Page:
Even if a building is secure and well constructed, the internal environment must be right for the objects stored inside or there is risk of damage from damp, mould, pests or dryness and excessive heat.
The floor inside each shelter is un-insulated concrete which, together with the walls, provides massive thermal stability across the year with the additional conversion measures specified by NCS. These include a hygroscopic paint on the steel lining inside, an acrylic seal on the floor slab and additional sealing around the 14 ton doors. Back-up cooling, heating and humidity control equipment is installed in those shelters for which the environmental specification would require additional control at demanding times of the year.
The environment for archives, books and other relevant organic material objects needs to meet the humidity and temperature specifications in BS 4971:2017 all year round and must be free of pests that might cause damage to the collections. NCS has specified the appropriate environments in different shelters depending on their contents, and NCS staff monitor these to ensure compliance.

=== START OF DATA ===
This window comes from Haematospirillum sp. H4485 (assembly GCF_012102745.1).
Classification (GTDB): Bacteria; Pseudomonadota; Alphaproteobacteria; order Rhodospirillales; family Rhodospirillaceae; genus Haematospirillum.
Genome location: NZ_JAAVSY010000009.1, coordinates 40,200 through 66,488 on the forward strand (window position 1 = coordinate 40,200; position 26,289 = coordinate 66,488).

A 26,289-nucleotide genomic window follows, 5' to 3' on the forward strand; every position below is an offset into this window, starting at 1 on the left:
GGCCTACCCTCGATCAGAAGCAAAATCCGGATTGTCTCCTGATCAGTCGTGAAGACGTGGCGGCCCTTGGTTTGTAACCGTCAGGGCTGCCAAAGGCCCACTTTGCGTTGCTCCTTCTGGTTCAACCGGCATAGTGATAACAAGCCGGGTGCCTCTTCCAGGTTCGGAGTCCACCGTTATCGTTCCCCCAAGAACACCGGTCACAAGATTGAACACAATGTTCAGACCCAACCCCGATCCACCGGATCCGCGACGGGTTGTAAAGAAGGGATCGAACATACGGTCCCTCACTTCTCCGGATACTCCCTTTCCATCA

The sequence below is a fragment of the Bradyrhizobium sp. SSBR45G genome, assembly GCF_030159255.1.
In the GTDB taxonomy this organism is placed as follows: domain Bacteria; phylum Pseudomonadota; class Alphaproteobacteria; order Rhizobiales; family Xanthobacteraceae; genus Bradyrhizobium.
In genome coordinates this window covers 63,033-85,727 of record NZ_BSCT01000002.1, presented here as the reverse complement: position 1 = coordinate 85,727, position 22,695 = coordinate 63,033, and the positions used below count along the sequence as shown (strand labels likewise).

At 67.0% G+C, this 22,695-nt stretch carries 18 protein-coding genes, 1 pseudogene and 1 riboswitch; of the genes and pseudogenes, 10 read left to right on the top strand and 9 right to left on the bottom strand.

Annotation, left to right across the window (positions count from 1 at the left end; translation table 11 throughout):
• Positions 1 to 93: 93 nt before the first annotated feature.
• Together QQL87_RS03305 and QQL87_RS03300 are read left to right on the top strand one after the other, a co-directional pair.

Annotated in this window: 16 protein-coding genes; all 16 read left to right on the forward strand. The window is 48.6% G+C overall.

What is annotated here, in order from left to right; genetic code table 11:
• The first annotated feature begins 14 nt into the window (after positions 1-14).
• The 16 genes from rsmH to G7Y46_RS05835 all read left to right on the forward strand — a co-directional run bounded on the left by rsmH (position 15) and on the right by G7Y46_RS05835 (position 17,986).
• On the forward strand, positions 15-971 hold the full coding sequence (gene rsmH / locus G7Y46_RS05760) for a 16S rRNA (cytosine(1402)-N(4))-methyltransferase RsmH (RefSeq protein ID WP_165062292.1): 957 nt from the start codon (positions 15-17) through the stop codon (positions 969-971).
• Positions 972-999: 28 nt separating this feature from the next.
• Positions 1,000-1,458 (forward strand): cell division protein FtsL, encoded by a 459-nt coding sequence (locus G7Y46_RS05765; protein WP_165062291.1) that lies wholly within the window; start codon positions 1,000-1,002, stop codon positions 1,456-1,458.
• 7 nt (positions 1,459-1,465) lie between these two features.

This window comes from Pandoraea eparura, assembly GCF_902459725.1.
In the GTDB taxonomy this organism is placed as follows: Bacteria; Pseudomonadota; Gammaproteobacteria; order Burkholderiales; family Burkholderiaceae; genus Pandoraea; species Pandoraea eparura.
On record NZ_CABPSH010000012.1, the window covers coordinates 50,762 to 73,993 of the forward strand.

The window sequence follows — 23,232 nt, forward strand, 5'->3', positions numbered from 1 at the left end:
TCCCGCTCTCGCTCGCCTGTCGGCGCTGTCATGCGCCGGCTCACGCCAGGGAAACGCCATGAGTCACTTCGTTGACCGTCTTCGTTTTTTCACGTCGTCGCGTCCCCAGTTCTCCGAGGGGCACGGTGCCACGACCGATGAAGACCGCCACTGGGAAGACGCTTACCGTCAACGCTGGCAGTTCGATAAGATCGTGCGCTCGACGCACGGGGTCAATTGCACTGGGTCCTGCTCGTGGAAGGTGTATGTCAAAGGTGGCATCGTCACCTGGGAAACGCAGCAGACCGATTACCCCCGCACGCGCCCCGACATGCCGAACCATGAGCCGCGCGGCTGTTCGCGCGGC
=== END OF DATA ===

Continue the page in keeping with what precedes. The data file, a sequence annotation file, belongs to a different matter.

Shelters 1 and 3, NCS's fully fitted stores inside the QRA enclosure, have been designed to meet BS 4971:2017 climate c.13° C to 23° C and 35% to 60% RH - providing an annual average of less than 18°C. Environmental monitoring records are published for all NCS members to view, in the Members' Area of this website, along with pest monitoring reports and data.
We are committed to minimising the carbon footprint at the site and to the use of non-renewable energy. The NCS-monitored Restore shelters at Heyford can maintain internal conditions with a relatively low input of energy, making them sustainable solutions for long term care of heritage.
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